Well I am following the adventures of the South Africans, via their tales when they return back to our flat. For some of the things, I would like to join them, but these are my last weeks of teachings, so I cannot.
On their first full day here, they went to the Citadel, the high point of Budapest on the Buda side. There you will find a white-stoned fortress from the 19th century. The fortress was built in 1851 by the Austrians to symbolize their dominance over Hungary after the 1848-49 Revolution and War of Independence. It sits on top of Gellért Hill where the 14 meter tall Liberation Monument is placed, a striking statue of a woman holding a palm leaf of victory, can be seen from most points along the Danube. The Russians placed the monument in 1947. The panorama of the entire city is spectacular from this viewing point.
There is a museum and an exhibit hall where they found a photographic exhibit. The theme was Children of War Around the World, not the most cheerful topic, but Patricia in particular was moved to tears with the theme as well as the beauty of the art.
After breathing in the fresh air of the higher altitude, they hiked back down the hill. This would be my preference too as once we did not realize there was a bus going up and hiked up. Half way up I was ready for oxygen, but at the top, I would have welcomed a Respiratory Therapist. The mistakes you make that you can share with guests are immeasurable.
Almost back down to street level, they stopped at the Church in the Cave before hopping on a tram to take the cogwheel for a ride. They had intended to ride the Children’s Railroad, but it was not operating yet.
Returning from there, they followed the Danube to the funicular taking them up to Castle Hill. They found their way into the National Museum where they spent the rest of their day. They were impressed with the number of huge paintings of Hungarian origin by artists, so few in the world have ever heard about. Patricia is hinting she may have to return for more time there.
When they returned there, they found the little co-op grocery store sufficient for their needs to assemble a dinner in our kitchen. We did this side by side and then ate together. We point out the five supermarkets within two blocks of our flat, but they appreciated buying from a co-op as opposed to a supermarket chain.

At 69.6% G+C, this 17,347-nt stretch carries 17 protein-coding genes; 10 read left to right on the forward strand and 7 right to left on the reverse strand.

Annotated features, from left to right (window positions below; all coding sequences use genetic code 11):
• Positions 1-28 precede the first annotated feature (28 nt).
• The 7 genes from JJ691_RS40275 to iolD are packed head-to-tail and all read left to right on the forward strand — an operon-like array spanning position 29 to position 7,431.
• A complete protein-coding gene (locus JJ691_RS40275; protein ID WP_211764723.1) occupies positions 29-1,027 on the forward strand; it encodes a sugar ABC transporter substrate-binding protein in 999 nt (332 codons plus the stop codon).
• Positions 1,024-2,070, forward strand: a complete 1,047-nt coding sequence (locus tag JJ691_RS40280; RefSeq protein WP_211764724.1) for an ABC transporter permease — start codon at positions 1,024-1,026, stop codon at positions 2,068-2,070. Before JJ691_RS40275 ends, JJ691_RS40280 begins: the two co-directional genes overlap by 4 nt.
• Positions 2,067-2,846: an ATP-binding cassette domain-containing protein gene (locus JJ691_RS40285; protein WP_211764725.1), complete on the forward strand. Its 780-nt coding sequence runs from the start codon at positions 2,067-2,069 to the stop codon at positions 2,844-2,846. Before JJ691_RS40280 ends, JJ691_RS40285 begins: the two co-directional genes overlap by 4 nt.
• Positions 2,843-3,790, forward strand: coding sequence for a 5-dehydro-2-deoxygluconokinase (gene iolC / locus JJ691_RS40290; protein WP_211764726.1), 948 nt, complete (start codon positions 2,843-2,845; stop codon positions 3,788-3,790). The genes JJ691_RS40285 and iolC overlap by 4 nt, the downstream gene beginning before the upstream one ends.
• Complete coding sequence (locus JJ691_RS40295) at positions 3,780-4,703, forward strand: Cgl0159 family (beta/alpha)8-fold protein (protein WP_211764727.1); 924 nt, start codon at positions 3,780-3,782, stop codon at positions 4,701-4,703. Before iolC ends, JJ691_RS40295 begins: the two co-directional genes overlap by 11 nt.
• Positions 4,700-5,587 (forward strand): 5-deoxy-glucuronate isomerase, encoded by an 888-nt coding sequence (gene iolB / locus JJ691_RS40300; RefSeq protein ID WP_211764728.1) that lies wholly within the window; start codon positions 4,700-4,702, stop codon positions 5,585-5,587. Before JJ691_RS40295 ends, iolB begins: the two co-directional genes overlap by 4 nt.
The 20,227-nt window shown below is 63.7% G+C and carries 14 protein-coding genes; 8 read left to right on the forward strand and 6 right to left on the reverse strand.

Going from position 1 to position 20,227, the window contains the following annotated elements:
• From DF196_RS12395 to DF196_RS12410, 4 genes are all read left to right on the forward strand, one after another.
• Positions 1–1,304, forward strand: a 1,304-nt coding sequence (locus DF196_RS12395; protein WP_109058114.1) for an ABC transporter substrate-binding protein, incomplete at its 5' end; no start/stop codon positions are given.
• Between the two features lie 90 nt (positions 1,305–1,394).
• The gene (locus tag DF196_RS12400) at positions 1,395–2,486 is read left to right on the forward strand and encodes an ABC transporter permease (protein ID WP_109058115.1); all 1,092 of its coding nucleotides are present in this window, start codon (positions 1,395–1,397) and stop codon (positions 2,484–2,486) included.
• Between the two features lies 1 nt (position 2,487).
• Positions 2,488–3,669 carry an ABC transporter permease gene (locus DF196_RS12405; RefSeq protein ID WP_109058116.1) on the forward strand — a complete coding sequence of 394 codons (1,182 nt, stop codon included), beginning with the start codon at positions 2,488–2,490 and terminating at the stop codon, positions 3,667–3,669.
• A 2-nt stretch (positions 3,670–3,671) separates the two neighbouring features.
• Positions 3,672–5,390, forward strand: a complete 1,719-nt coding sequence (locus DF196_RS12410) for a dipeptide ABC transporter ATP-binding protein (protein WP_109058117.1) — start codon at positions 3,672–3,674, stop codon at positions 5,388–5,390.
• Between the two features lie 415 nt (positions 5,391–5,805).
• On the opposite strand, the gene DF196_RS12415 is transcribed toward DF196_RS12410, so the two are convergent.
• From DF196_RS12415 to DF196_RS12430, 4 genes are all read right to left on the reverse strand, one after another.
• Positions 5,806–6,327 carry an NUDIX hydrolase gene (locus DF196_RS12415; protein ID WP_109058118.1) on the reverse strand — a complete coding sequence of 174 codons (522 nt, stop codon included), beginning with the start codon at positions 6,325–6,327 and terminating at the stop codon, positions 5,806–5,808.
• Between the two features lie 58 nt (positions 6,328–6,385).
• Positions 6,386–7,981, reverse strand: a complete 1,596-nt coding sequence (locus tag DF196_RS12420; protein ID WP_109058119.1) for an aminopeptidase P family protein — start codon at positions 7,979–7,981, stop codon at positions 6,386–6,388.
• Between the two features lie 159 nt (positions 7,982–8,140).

In the evening, we had an engagement to meet a Fulbright Scholar, a Professor of Nursing and her husband, for coffee. We invited Don and Patricia along to the Central Coffee House, one of the historic coffee houses in the city. The six of us had a lively and lovely conversation until 10:00 pm and then shared a bus part of the way with Beth and Bob before they got off at their stop.
On a personal note, this was the last full week of teaching. Next week is the last. I am so going to miss my sophomore students. They have been exceptional and I have appreciated spending time with them for the last four semesters. All of them have turned into exceptional writers and thinkers. This semester they had embraced the course with gusto, which adds to my being proud of them since I had suggested doing some ‘innovative things’ with them last semester for this semester and they were willing to be my ‘test case’. They not only met my expectations, but far surpassed them, setting the bar at a new level for those that follow.
While I am being the proud teacher, one of my former students who is now in the US on a scholarship, just had an article published in English Teaching Forum magazine, volume 44, number 1 – 2006. She wrote this as an assignment for my class and the secondary part of the assignment was to try to get it published. She and some others succeeded, but hers is the first to appear in print. This magazine is distributed to over 80 countries through the US Embassy.